If the answer is yes to those workouts, then you have to look at the other end of the spectrum. Can you do Vo2 workouts based on that 314w? If not, then I’d just use a lower number for those efforts - effectively using two "FTP’ values to base things on.

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Ability to do above FTP efforts is highly variable between individuals. So personally I think it’s better to play with intensity in TR app and determine what works.

In other words, you don’t have two FTPs. You have an FTP for sub threshold work (endurance, tempo, sweet spot, threshold). And above FTP you need to personalize the % intensity to your physiology.

For example on the 120% longer vo2 intervals I’ve found thru trial and error that dialing intensity to 92% to 95% is best for my physiology.


At the end of the day, FTP is really just for setting workout intensity.

So with that in mind, if you can complete all of your workouts at a 314 FTP, I would likely stick with that. However, if you find that you’re failing on the VO2 and Anaerobic style workouts but can do the sweetspot and threshold work at 314 FTP then maybe just bump the intensity down on the shorter stuff by 10%?

I guess I should consider myself lucky to not have this problem. I get nearly identical results regardless of which test format I use.

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Yes, that’s what I was suggesting. I wasn’t saying you’d need 2 actual FTPs, but merely have to choose an FTP value for longer threshold and below efforts and play with the intensity dial a bit for the above threshold stuff.

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I would think the test should be relative to what you are training, so if your focus is more on sustained power, use an 8/20 test, or if you’re working more on V02 then you should use the Ramp test since it emphasizes V02.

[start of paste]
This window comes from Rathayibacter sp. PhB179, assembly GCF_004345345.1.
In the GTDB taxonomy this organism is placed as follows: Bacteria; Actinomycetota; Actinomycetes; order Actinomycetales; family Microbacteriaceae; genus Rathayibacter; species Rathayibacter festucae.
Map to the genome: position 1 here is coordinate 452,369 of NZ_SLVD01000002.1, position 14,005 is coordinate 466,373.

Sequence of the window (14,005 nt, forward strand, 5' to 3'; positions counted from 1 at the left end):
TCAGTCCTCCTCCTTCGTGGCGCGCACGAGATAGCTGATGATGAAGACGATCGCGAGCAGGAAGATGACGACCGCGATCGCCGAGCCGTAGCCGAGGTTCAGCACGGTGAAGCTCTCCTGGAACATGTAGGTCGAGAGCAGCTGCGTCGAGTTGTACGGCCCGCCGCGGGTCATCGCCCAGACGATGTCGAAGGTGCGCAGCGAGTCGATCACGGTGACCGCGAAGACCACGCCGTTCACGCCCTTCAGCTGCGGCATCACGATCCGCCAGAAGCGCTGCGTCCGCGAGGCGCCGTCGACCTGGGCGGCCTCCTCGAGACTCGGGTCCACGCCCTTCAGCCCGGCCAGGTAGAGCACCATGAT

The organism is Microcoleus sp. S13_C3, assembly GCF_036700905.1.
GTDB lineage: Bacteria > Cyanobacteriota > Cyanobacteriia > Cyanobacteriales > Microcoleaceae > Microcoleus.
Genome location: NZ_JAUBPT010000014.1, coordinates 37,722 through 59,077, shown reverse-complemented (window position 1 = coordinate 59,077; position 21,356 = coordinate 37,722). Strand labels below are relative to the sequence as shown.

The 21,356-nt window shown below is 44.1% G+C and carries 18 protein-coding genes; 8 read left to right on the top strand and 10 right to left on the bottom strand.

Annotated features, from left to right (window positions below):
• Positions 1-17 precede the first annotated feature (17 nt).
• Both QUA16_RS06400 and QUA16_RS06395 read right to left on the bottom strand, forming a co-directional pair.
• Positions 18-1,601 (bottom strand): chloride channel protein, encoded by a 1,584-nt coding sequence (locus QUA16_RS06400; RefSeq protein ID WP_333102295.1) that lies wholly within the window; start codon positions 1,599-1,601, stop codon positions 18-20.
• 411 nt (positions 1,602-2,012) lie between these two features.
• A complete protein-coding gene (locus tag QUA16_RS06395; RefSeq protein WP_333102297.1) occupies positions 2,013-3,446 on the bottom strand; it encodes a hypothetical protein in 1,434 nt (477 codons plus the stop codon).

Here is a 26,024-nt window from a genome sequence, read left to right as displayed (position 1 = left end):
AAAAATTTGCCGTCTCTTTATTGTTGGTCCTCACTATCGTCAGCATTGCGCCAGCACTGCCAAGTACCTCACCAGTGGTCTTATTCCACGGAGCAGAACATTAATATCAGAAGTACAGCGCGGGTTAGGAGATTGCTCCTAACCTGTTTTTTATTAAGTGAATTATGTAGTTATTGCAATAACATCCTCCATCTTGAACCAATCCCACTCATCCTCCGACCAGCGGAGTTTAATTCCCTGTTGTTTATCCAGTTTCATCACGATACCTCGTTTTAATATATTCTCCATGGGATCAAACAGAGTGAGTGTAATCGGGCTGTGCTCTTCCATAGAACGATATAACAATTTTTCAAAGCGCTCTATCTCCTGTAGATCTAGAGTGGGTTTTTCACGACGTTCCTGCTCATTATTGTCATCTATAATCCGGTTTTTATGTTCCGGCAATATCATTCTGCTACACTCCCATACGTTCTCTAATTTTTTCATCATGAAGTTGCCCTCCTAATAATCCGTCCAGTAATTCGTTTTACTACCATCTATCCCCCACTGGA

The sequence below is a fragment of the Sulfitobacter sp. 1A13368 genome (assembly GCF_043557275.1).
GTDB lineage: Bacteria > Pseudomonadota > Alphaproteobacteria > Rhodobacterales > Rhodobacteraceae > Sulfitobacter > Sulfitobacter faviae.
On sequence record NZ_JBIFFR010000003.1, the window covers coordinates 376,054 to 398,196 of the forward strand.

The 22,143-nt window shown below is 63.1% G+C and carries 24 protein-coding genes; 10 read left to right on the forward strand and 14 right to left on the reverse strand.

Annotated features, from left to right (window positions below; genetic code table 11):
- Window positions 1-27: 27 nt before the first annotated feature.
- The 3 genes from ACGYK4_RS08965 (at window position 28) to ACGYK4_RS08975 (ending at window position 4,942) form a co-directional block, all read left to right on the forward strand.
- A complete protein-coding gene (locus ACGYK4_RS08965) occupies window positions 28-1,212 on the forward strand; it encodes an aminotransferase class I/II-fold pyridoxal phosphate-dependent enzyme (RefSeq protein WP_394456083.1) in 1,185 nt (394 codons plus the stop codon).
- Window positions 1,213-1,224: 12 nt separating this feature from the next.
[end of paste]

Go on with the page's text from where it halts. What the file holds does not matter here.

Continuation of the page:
I’d set FTP 314 and do a sweet spot workout to verify. Your low score on ramp test relative to 8-minute test says you would benefit from doing more VO2 work. For the vo2 work we know from TR blog and podcast the % intensity has to be determined thru trial and error. And the fact that vo2 work is highly personal is reinforced in workout notes, here are the notes for Mills workout:

And my transcription of what Coach Chad said in the part 2 vo2max deep-dive (episode 191)

  • VO2 work is really subjective, this is why 2-3 min interval workouts at 120% don’t work for everyone, and we say it may not work for you and some people can work above 120%, some people below 120%

Not only is there a bell curve, but the variance of the distribution between individuals is greater the further you move above threshold. So a MAP test is more likely to give a biased estimate than an 8 minute test, which in turn is more likely to give a biased estimate than a 20 minute test, etc.

I’m not that concerned about having a precise estimate of FTP so my approach to sweet spot base is to start with 2x20 at 90% of my best 20 minute power and build up from there.


what’s fascinating to me is that when ramp under-estimates my FTP, a couple of weeks with some vo2 work seems to fix things. And I was also happily surprised that on most recent ramp test it gave a good estimate at the end of traditional base 2, although I was doing a lot of outside workouts and was naturally getting some vo2/anaerobic intensity from the 15 minutes it takes to leave city limits (and return). And doing some solid anaerobic leg work with weighted step-ups, squats, deadlifts, etc. All of that just reinforces what I’ve been reading - it only sucks getting old if you don’t go hard. Use it or lose it :wink: :biking_man: stay strong :muscle: